Conflict Review: A Political Love Triangle that’s Apt, Satisfying Distraction From Election 2020

Looking for a way to stop obsessing over the 2020 electoral count, I landed on watching this 1925 play about a fictional election.  I previously had resisted this Mint Theater recording because its plot sounded too frivolous for my pre-Election Day mood, but it seemed a fitting distraction now: In the Roaring 1920s, Lady Dare Bellingdon is secret mistress to Sir Major Ronald Clive, who is running for Parliament as a Tory, but then she meets his Labour Party rival Tom Smith, and there are sparks.

I confess I interrupted my viewing of this political love triangle with brief but frequent side glances at news updates. But “Conflict” turned out to be more satisfying than I had expected, as theater and even as politics.

Its author, Miles Malleson (1888-1969), was known more for his later acting than his relatively youthful playwriting; he was a comic English character actor who appeared in more than 100 films, including Kind Hearts and Coronets. “Conflict,” premiered in London in 1925, was made into a 1931 movie “The Woman Decides,” and then reportedly disappeared – until the Mint resurrected it in its stage production two years ago.

If “Conflict” is not what anyone in 2020 would call a cutting-edge comedy, nor is it at all times plausible, the script is both witty and substantive. The playwright makes comic hay from the most salient personality traits of his characters – Lady Dare’s flapper insouciance (made obvious by her name), her lover Sir Ronald’s stuffiness, her father Lord Bellingdon’s conservative attitudes and his lordly demeanor, “Oh my God,” Lord Bellingdon reacts to a free-spirited remark by his daughter, “I’d rather be ruled by Bolsheviks than by women.” But these are not in the end dismissed, farcical figures.

We first meet Tom Smith as an intruder on Lord Bellingdon’s estate; he’s there to beg. He was a Cambridge classmate of Sir Ronald’s but fell on hard times, because of the deaths of his parents and his injuries during World War I.  He is ill-fed, ill-clothed, and at his wit’s end. Eighteen months later, he returns – having been restored to health (and to a fine suit) and reborn a committed Socialist. His arguments for Socialism sound like the playwright’s, but it is to Malleson’s credit that Lord Bellingdon’s and Sir Ronald’s arguments against it are just as cogent. Both are delivered, separately to Lady Dare.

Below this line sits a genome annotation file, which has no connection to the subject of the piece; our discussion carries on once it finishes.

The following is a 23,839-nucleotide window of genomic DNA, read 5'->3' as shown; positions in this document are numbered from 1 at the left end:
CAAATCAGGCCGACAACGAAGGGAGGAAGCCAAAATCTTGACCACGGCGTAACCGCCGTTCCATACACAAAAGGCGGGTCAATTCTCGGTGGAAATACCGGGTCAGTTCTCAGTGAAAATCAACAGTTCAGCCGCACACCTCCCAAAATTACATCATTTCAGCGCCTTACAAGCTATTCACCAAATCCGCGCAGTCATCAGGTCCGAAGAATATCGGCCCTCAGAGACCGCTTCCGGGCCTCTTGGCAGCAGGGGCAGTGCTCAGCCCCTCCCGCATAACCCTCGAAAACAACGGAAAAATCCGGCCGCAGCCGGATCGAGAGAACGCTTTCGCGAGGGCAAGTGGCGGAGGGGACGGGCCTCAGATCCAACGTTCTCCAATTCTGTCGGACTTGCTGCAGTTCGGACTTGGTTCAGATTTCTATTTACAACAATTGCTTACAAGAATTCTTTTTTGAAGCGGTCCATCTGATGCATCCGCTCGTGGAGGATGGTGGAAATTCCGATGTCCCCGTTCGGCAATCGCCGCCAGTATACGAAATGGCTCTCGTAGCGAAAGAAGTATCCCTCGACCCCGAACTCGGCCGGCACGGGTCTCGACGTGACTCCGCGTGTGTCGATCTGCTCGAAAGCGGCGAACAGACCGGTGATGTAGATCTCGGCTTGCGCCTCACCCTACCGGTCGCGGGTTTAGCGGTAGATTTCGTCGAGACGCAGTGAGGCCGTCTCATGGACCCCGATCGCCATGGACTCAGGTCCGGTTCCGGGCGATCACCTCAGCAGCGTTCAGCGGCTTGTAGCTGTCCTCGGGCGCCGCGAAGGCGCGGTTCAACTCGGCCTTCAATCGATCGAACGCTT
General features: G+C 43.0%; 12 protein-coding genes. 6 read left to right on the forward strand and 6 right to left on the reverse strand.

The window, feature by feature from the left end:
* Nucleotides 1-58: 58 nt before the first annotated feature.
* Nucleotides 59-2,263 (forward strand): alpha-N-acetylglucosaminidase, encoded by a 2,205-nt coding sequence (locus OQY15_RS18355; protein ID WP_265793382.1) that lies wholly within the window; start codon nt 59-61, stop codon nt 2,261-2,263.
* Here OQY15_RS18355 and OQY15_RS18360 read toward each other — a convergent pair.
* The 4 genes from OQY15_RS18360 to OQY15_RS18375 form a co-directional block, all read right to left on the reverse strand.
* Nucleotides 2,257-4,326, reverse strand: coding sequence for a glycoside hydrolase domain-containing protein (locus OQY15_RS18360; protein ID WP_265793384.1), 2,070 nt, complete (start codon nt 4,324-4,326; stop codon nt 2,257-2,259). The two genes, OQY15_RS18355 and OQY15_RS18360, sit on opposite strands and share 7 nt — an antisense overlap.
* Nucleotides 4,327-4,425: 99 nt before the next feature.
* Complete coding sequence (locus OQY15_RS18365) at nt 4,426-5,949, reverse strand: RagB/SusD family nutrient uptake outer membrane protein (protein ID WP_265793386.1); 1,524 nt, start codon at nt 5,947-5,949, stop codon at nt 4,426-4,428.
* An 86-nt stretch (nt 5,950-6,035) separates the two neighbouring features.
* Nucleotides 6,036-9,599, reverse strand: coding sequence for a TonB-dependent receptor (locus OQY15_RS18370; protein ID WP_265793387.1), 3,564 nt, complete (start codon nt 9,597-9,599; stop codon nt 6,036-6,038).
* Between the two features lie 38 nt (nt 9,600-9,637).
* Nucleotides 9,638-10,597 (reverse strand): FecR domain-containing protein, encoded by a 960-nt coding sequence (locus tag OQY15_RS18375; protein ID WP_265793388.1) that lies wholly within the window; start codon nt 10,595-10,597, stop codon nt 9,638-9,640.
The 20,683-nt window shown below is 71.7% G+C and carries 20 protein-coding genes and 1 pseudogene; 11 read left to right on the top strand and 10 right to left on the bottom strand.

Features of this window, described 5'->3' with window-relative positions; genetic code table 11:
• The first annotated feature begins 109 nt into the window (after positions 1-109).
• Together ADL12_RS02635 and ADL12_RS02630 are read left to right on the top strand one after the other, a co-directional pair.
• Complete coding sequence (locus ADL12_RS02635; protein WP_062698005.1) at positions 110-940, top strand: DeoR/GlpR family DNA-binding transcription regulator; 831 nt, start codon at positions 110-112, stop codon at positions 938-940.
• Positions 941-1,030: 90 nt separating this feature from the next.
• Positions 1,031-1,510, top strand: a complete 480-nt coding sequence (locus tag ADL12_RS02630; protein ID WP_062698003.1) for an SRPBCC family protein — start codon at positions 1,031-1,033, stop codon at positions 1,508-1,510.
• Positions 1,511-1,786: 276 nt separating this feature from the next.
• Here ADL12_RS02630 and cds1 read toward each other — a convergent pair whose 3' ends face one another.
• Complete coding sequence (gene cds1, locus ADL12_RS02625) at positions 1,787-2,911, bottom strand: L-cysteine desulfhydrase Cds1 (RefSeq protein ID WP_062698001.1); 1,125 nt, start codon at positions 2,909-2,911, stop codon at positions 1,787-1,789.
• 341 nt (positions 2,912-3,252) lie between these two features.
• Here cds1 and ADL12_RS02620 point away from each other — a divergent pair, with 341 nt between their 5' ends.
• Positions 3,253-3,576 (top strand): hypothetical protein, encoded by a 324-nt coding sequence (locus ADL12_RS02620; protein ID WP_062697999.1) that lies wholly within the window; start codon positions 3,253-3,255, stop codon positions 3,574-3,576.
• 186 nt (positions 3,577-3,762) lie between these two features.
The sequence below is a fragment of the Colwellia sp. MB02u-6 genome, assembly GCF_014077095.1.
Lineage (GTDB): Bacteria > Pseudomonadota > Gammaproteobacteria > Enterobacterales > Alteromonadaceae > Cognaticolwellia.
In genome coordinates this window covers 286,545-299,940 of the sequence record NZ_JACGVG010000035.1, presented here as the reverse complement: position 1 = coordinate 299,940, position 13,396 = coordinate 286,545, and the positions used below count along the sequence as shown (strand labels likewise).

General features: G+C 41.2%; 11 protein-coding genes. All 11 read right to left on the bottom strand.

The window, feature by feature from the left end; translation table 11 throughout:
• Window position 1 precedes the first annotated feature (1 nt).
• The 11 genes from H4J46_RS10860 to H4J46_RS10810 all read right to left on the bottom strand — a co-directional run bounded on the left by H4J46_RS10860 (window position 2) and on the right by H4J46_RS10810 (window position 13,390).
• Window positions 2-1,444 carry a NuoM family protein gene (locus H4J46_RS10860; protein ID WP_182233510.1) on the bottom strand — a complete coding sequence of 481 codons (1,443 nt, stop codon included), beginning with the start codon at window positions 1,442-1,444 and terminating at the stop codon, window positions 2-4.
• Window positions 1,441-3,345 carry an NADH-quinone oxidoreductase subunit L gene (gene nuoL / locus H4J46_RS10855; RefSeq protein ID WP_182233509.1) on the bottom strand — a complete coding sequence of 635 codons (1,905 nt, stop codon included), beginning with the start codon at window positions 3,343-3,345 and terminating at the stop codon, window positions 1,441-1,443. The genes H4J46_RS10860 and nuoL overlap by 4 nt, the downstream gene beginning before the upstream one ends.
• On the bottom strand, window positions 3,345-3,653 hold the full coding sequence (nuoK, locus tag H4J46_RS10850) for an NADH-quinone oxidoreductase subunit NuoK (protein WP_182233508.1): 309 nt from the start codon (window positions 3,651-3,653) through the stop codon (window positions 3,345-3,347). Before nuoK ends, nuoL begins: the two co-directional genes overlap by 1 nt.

In his argument, Tom passionately aims to reach beneath the “thin surface of unending comfort,” and sometimes hits a note of sharp relevance (“If you’re rich these days you could be a rogue, or you could just be lucky.”) It is his political arguments, not (just) his good looks, that draw Dare to him. Hers is primarily a political awakening.

It’s no surprise to those that know the Mint Theater that this production is ably acted and directed, handsomely designed, and even unusually well-filmed for what was intended simply as an archival video.  Jeremy Beck gets the most passionate lines and the leading-man aura as Tom Smith; Jessie Shelton has the most challenging role to navigate as the leading lady. But all seven actors feel completely persuasive as their characters, and make their mark. Graeme Malcolm is priceless as the well-meaning, flabbergasted Lord.

The ironies involved in watching this 1925 play at this particular moment begin even before the drama does.  In the opening announcements, a pleasant English voice tell us to shut off our cell phones and unwrap our candy, and that we should do it right now.  “We don’t mind waiting.”


Conflict is available for free (use password vote!) at The Mint Theater website through November 8th.
Running time: 110 minutes
Written by Miles Malleson
Directed by Jenn Thompson
Sets: John McDermott
Costumes: Martha Hally
Lights: Mary Louise Geiger
Sound: Toby Algya
Props: Chris Fields


Graeme Malcolm as Lord Bellingdon
Jessie Shelton as The Lady Dare Bellingdon, his daughter
Henry Clarke as Major Sir Ronald Clive,
Jasmin Walker as Mrs. Tremayne
James Prendergast as Daniells
Amelia White as Mrs. Robinson.
Jeremy Beck as Tom Smith

Author: New York Theater

Jonathan Mandell is a 3rd generation NYC journalist, who sees shows, reads plays, writes reviews and sometimes talks with people.

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